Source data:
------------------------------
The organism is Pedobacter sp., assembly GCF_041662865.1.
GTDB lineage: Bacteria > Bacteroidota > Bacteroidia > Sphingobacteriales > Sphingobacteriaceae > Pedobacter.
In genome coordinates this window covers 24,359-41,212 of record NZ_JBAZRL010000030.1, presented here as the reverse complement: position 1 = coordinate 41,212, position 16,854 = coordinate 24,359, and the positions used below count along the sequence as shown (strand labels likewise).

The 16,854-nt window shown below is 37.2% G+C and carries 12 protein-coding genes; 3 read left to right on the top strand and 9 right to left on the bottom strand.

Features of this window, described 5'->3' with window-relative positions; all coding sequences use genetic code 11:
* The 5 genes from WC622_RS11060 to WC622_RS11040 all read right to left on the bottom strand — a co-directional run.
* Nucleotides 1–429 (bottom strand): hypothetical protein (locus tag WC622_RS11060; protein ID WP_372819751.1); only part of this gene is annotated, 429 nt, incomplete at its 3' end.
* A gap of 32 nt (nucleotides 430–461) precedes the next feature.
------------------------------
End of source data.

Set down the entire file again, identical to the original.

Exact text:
The organism is Pedobacter sp., assembly GCF_041662865.1.
GTDB lineage: Bacteria > Bacteroidota > Bacteroidia > Sphingobacteriales > Sphingobacteriaceae > Pedobacter.
In genome coordinates this window covers 24,359-41,212 of record NZ_JBAZRL010000030.1, presented here as the reverse complement: position 1 = coordinate 41,212, position 16,854 = coordinate 24,359, and the positions used below count along the sequence as shown (strand labels likewise).

The 16,854-nt window shown below is 37.2% G+C and carries 12 protein-coding genes; 3 read left to right on the top strand and 9 right to left on the bottom strand.

Features of this window, described 5'->3' with window-relative positions; all coding sequences use genetic code 11:
* The 5 genes from WC622_RS11060 to WC622_RS11040 all read right to left on the bottom strand — a co-directional run.
* Nucleotides 1–429 (bottom strand): hypothetical protein (locus tag WC622_RS11060; protein ID WP_372819751.1); only part of this gene is annotated, 429 nt, incomplete at its 3' end.
* A gap of 32 nt (nucleotides 430–461) precedes the next feature.